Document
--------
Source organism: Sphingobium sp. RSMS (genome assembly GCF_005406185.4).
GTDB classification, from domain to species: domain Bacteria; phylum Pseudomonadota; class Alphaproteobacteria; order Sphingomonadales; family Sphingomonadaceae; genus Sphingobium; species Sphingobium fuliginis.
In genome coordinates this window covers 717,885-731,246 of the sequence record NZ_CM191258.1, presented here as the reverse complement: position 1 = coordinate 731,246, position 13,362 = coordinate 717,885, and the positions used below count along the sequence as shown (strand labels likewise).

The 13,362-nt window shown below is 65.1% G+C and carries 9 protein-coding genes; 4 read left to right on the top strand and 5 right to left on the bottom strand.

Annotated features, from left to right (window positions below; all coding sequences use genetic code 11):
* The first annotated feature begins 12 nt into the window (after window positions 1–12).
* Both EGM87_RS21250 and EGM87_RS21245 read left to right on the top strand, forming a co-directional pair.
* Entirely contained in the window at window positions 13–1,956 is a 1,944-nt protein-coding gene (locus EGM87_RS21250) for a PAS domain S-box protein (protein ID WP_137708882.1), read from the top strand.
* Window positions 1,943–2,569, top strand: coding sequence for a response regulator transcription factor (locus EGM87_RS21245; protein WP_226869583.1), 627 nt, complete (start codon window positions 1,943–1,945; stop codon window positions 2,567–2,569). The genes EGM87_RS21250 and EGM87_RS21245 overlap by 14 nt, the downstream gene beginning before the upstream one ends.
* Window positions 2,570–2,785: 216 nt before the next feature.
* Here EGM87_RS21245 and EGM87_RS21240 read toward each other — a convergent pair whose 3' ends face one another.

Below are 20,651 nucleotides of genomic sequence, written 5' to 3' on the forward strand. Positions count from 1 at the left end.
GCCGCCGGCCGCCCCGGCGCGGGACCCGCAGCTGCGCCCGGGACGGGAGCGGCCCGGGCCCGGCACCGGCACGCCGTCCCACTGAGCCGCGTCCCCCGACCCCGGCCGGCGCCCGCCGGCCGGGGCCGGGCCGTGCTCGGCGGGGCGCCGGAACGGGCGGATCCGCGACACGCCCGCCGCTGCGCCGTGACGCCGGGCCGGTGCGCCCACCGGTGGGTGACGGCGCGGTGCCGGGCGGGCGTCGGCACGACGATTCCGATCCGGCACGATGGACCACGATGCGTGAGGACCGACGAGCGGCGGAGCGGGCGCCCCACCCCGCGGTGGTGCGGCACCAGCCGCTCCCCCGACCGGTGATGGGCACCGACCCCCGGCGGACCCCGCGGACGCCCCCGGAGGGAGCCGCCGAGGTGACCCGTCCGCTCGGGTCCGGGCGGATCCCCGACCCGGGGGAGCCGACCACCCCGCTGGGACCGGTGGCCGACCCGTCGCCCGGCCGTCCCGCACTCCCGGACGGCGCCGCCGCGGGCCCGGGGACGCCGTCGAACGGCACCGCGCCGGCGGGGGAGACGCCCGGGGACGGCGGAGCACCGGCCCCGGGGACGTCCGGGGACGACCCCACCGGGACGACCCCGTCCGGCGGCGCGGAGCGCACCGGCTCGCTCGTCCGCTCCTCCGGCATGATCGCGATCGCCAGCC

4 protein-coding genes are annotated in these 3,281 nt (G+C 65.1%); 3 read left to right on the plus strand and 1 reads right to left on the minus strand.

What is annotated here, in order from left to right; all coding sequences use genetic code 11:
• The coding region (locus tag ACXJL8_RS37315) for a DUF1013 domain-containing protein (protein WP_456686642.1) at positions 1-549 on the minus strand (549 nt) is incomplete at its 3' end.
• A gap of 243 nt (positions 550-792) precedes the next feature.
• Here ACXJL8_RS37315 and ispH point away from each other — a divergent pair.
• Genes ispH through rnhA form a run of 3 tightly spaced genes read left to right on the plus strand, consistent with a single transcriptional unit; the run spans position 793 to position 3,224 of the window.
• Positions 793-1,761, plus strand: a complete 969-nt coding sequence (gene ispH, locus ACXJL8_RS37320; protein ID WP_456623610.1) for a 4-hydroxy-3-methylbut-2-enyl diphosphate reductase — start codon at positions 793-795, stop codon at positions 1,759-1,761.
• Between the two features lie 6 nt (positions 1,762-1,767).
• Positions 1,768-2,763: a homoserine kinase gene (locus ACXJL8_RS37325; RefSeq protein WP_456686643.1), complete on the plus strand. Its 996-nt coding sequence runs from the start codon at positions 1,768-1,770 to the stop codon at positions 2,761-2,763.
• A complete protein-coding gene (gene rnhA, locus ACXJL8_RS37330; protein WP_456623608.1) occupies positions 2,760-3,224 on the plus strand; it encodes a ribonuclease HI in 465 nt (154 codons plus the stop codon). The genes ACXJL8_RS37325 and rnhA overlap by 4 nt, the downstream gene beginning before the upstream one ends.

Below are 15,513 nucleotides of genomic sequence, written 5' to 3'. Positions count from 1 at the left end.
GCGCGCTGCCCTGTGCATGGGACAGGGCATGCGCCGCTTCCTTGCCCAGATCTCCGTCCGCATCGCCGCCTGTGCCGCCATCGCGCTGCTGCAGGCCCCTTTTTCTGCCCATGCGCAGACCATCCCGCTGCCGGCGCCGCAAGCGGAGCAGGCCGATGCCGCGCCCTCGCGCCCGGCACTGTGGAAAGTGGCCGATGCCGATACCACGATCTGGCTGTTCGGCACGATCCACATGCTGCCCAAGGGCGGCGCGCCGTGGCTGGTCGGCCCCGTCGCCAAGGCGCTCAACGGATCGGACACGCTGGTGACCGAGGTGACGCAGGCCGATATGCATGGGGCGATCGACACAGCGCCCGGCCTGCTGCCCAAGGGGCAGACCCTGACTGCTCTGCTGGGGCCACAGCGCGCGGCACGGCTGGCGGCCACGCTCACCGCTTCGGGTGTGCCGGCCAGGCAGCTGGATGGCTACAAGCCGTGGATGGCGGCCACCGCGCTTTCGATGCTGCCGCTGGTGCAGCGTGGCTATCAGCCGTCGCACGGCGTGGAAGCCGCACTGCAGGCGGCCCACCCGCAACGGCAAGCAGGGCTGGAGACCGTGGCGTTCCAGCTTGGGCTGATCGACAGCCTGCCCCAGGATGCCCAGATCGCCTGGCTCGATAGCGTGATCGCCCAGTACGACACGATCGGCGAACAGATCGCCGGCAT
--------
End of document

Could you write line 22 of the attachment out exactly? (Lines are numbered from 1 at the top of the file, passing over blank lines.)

• Positions 1,768-2,763: a homoserine kinase gene (locus ACXJL8_RS37325; RefSeq protein WP_456686643.1), complete on the plus strand. Its 996-nt coding sequence runs from the start codon at positions 1,768-1,770 to the stop codon at positions 2,761-2,763.